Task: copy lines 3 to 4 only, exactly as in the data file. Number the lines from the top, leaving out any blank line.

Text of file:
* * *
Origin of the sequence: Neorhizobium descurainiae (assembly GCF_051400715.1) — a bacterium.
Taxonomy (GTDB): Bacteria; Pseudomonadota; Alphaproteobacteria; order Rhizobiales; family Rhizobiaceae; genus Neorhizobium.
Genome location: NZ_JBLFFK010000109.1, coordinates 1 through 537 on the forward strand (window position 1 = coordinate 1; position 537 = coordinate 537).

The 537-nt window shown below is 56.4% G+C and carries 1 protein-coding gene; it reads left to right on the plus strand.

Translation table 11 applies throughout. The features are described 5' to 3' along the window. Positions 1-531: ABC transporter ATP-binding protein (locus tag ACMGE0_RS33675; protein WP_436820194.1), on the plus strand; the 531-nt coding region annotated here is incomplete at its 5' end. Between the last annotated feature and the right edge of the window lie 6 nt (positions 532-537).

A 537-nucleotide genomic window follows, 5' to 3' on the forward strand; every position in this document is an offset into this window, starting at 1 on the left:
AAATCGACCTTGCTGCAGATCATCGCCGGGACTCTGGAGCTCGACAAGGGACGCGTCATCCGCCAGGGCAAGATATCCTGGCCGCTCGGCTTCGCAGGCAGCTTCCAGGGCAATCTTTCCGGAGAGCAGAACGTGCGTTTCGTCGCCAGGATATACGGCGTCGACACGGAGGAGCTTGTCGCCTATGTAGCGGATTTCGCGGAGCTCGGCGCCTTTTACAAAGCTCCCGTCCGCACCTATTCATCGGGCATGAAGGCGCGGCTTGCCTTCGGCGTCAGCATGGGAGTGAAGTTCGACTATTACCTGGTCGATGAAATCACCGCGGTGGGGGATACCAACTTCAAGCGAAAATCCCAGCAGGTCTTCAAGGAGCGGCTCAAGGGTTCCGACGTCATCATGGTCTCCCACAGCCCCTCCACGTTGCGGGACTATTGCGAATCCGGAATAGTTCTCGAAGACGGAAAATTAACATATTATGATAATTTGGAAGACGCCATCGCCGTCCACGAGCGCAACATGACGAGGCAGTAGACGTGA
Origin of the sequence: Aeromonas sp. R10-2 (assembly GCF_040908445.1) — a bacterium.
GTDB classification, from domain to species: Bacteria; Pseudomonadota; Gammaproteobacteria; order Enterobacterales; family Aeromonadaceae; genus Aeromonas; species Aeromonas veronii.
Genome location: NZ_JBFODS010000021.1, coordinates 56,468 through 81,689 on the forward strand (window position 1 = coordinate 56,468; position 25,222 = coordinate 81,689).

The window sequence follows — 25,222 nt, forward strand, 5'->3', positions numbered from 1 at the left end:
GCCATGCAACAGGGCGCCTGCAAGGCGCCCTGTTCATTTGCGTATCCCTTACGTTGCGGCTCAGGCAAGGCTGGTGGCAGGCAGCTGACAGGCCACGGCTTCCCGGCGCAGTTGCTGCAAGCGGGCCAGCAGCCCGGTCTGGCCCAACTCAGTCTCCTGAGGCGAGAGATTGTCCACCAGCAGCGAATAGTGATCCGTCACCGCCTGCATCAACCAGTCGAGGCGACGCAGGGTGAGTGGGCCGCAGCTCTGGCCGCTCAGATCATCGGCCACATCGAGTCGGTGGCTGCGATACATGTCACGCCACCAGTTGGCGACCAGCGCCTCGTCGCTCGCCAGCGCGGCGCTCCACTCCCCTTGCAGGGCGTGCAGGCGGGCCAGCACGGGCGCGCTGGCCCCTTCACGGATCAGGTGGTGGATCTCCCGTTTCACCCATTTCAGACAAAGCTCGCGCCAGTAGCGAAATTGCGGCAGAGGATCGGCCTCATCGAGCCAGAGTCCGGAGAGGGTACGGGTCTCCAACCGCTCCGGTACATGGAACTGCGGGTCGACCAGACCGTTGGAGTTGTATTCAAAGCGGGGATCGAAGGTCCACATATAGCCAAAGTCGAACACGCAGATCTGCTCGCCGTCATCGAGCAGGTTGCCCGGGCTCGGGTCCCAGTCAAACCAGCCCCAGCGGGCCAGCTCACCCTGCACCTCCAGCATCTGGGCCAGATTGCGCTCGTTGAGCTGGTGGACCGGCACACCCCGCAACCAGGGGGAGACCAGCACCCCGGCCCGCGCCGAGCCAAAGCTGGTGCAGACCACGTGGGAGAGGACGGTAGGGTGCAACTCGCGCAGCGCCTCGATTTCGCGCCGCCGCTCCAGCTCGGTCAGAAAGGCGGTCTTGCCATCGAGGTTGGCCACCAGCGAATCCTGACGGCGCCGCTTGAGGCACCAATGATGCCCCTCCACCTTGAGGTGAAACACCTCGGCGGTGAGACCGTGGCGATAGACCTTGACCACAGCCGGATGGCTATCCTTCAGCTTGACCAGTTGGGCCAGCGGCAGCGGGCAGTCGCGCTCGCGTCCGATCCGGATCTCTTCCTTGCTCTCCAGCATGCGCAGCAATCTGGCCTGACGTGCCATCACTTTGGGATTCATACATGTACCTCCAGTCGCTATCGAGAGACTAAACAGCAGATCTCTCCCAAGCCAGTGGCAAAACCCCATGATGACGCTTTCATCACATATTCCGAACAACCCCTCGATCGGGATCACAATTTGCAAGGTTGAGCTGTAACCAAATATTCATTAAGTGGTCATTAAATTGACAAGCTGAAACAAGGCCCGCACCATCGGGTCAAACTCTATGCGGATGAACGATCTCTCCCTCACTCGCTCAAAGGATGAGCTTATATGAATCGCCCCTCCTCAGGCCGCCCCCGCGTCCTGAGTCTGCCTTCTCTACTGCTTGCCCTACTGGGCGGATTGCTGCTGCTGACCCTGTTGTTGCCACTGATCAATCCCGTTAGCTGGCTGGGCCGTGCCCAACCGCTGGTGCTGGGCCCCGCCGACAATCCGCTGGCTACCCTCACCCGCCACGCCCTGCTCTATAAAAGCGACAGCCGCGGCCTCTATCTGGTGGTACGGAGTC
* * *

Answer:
Genome location: NZ_JBLFFK010000109.1, coordinates 1 through 537 on the forward strand (window position 1 = coordinate 1; position 537 = coordinate 537).

The 537-nt window shown below is 56.4% G+C and carries 1 protein-coding gene; it reads left to right on the plus strand.